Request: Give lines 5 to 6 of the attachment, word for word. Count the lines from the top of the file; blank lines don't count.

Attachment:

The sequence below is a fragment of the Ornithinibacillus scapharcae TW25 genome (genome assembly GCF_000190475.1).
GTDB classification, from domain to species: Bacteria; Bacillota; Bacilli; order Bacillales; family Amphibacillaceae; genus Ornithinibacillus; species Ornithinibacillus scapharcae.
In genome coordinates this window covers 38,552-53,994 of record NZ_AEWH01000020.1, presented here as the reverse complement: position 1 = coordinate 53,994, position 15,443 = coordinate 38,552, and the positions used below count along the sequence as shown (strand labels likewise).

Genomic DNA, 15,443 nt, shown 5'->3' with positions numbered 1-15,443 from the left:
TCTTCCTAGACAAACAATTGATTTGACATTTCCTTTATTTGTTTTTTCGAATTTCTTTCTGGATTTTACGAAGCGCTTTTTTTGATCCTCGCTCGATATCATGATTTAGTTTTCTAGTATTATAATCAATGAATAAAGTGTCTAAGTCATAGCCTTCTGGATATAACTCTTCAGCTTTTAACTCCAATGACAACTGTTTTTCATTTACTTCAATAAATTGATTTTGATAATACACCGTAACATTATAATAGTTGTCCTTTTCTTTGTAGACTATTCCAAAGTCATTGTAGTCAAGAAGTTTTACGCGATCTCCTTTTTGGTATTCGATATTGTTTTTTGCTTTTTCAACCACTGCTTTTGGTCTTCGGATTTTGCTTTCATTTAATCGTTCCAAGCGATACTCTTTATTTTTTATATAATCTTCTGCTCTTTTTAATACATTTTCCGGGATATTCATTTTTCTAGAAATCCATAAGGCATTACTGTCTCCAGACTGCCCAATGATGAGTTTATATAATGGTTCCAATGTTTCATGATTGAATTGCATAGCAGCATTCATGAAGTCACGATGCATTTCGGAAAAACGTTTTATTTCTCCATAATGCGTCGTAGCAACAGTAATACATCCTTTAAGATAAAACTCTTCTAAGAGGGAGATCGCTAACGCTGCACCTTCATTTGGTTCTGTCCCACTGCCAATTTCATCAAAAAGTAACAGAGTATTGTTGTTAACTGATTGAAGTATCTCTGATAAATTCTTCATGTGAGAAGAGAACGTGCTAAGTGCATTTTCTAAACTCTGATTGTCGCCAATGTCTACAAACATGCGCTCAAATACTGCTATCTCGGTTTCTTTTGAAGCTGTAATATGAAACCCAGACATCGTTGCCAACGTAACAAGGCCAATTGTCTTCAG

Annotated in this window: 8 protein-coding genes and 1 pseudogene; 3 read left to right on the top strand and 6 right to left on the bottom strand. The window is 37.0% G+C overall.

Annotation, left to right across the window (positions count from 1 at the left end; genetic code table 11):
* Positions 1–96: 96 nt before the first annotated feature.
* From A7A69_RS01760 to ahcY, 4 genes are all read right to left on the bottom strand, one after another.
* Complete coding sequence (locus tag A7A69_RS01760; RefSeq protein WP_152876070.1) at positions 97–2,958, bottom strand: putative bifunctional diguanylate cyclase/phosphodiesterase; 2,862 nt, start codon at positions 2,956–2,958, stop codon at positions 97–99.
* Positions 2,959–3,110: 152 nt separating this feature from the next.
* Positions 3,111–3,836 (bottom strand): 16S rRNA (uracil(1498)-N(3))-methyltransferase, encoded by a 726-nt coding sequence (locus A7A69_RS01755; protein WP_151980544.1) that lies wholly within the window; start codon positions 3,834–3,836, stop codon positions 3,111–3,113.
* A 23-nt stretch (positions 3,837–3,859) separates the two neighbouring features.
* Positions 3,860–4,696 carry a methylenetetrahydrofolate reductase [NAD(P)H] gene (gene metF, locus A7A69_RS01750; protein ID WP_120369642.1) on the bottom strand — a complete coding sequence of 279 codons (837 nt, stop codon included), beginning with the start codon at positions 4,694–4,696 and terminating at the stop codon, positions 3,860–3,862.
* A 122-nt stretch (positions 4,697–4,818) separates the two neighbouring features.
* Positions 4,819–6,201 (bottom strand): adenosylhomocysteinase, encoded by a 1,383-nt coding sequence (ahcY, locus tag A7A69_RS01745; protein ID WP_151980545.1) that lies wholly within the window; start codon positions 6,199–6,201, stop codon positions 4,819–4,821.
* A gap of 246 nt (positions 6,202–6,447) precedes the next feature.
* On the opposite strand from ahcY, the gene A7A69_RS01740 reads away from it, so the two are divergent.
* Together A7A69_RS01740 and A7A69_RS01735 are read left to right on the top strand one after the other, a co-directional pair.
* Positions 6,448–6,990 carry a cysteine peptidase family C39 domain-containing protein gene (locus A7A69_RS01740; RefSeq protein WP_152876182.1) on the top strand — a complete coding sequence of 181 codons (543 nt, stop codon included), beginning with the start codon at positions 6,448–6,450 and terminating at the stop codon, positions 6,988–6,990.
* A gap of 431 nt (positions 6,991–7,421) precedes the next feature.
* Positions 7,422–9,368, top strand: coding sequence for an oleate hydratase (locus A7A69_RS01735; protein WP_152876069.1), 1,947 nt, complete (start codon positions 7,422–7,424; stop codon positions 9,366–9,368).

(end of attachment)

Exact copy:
TCTTCCTAGACAAACAATTGATTTGACATTTCCTTTATTTGTTTTTTCGAATTTCTTTCTGGATTTTACGAAGCGCTTTTTTTGATCCTCGCTCGATATCATGATTTAGTTTTCTAGTATTATAATCAATGAATAAAGTGTCTAAGTCATAGCCTTCTGGATATAACTCTTCAGCTTTTAACTCCAATGACAACTGTTTTTCATTTACTTCAATAAATTGATTTTGATAATACACCGTAACATTATAATAGTTGTCCTTTTCTTTGTAGACTATTCCAAAGTCATTGTAGTCAAGAAGTTTTACGCGATCTCCTTTTTGGTATTCGATATTGTTTTTTGCTTTTTCAACCACTGCTTTTGGTCTTCGGATTTTGCTTTCATTTAATCGTTCCAAGCGATACTCTTTATTTTTTATATAATCTTCTGCTCTTTTTAATACATTTTCCGGGATATTCATTTTTCTAGAAATCCATAAGGCATTACTGTCTCCAGACTGCCCAATGATGAGTTTATATAATGGTTCCAATGTTTCATGATTGAATTGCATAGCAGCATTCATGAAGTCACGATGCATTTCGGAAAAACGTTTTATTTCTCCATAATGCGTCGTAGCAACAGTAATACATCCTTTAAGATAAAACTCTTCTAAGAGGGAGATCGCTAACGCTGCACCTTCATTTGGTTCTGTCCCACTGCCAATTTCATCAAAAAGTAACAGAGTATTGTTGTTAACTGATTGAAGTATCTCTGATAAATTCTTCATGTGAGAAGAGAACGTGCTAAGTGCATTTTCTAAACTCTGATTGTCGCCAATGTCTACAAACATGCGCTCAAATACTGCTATCTCGGTTTCTTTTGAAGCTGTAATATGAAACCCAGACATCGTTGCCAACGTAACAAGGCCAATTGTCTTCAG

Annotated in this window: 8 protein-coding genes and 1 pseudogene; 3 read left to right on the top strand and 6 right to left on the bottom strand. The window is 37.0% G+C overall.